There are different ways to transport natural gas. One way is to cool it to a temperature of -162°C and transport it in liquefied form (LNG). This is both a well known and often used method in the shipping industry. It is also possible to compress the natural gas (CNG) and contain it in cylinders / bottles. The development of the latter has only recently begun, and for now, the only real option when it comes to transportation of gas at sea is LNG. Nevertheless, the concept of CNG is still very interesting because it has the capability of reaching stranded gas reservoirs. Whereas exploitation of these areas using vessels transporting LNG would be far too expensive, shipping companies have with the introduction of CNG developed a much more cost-effective and less time consuming method.
CNG has been discussed within the shipping industry since the 1960 s, but it is recently that the technology has become sufficiently developed. It is only just now that one has obtained the means to finance the project and been able to make it profitable. Unfortunately, since CNG only exists in theory and on paper, the regulatory framework around the concept is not completely developed. In an attempt to explain the CNG concept, I will therefore look at not only the technical, but also the economical and legal aspects concerning the subject.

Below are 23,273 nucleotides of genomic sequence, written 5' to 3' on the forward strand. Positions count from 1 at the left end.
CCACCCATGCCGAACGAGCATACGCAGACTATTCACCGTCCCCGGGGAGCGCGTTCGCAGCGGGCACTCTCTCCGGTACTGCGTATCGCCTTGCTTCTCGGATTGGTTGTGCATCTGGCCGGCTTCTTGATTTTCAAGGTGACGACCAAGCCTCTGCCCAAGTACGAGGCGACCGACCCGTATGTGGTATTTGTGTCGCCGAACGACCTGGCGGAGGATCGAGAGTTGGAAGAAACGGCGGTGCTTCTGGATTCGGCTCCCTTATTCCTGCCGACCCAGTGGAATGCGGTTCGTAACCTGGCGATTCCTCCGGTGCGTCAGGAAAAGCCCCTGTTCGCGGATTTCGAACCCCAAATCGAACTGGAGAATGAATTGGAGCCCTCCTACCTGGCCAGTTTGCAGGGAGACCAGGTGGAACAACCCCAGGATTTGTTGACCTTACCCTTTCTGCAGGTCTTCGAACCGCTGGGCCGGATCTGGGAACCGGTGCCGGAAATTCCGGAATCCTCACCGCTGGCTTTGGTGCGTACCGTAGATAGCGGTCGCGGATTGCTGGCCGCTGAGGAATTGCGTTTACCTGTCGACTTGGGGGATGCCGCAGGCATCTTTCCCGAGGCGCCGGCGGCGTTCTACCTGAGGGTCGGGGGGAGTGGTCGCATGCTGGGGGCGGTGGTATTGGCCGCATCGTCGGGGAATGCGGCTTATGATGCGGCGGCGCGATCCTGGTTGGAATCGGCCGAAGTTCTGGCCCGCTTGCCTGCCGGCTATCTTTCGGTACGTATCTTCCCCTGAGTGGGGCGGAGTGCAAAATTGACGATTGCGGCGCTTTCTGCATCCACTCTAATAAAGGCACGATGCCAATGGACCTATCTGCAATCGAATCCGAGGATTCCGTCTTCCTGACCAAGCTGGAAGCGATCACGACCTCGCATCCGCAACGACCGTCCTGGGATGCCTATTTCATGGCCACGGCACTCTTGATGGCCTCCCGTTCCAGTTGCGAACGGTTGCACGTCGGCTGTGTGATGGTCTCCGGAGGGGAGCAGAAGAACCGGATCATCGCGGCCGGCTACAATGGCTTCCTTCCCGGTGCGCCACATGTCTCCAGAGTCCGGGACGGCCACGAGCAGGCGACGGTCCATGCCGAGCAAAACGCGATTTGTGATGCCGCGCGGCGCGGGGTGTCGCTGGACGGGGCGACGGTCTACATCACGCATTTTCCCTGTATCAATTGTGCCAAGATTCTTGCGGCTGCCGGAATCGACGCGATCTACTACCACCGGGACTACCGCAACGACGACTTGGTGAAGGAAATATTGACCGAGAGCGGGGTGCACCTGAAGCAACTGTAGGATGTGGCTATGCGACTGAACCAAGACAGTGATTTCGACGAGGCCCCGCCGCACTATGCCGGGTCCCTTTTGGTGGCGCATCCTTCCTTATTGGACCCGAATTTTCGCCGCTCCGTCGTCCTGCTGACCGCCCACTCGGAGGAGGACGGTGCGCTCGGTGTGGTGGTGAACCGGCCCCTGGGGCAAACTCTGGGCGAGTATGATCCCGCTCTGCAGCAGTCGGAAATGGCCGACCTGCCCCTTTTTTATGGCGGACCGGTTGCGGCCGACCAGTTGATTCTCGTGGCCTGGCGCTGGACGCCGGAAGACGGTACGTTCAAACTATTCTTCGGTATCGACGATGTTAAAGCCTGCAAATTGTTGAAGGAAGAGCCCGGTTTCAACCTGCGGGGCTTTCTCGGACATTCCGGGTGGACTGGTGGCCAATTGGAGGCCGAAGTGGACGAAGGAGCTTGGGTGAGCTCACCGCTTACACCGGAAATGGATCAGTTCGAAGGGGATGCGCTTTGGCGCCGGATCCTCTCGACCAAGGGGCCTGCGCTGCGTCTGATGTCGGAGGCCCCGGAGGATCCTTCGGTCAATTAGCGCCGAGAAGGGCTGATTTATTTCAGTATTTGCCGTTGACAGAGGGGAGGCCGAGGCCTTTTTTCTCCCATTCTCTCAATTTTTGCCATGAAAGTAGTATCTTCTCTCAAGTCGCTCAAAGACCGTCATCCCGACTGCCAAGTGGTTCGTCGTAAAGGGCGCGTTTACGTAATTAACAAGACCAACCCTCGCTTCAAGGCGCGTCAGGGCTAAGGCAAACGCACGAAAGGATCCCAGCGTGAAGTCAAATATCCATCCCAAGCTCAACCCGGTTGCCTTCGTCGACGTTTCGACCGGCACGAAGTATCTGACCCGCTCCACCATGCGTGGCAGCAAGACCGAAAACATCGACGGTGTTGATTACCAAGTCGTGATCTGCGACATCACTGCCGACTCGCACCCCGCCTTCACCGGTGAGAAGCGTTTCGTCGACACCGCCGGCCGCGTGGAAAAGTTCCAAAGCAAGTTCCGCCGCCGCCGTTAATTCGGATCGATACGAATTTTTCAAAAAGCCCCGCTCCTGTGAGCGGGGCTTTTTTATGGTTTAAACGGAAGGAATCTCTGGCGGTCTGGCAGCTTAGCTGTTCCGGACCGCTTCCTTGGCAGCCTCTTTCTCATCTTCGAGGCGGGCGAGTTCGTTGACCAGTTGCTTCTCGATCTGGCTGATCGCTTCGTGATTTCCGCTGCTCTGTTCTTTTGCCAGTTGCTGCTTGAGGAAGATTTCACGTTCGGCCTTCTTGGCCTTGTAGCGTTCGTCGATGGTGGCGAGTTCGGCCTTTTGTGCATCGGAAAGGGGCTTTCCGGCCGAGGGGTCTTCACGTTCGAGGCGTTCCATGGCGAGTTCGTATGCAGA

In this paper I will show that there is a need for CNG and that it is a better economical alternative to the LNG system when it comes to transporting gas over shorter distances. I will also show that although well known international classification societies, such as Det Norske Veritas (DNV) and American Bureau of Shipping (ABS), have developed their own CNG standards it does not mean that the concept is also covered by the mandatory international regulations produced by the International Maritime Organisation (IMO). After analysing the legislations of several international maritime conventions and codes, I will demonstrate that there exists a definition problem in the different conventions and that CNG falls outside the scope of some of the most significant codes. I will firstly evoke the technical aspect of the concept by considering the need for this new type of innovation, before I look into the differences between CNG and LNG to verify the cost-effectiveness of the two methods of transportation. The Norwegian shipping company Knutsen OAS is currently developing a CNG vessel and it will therefore be used as an example to illustrate how the system works in practice. The papers fifth section examines if the international maritime classification societies have acknowledged the CNG concept and what the consequences of this is. I will then look at IMO in the attempt to answer the question if CNG is in compliance with the international conventions SOLAS and MARPOL, before I look into the problems of the International Maritime Dangerous Goods code (IMDG) and the more important International Gas Carrier code (IGC). This is important whereas to the survival of CNG. Finally I will also take into consideration the legal aspects of liability using the Harmful and Noxious Substances convention (HNS).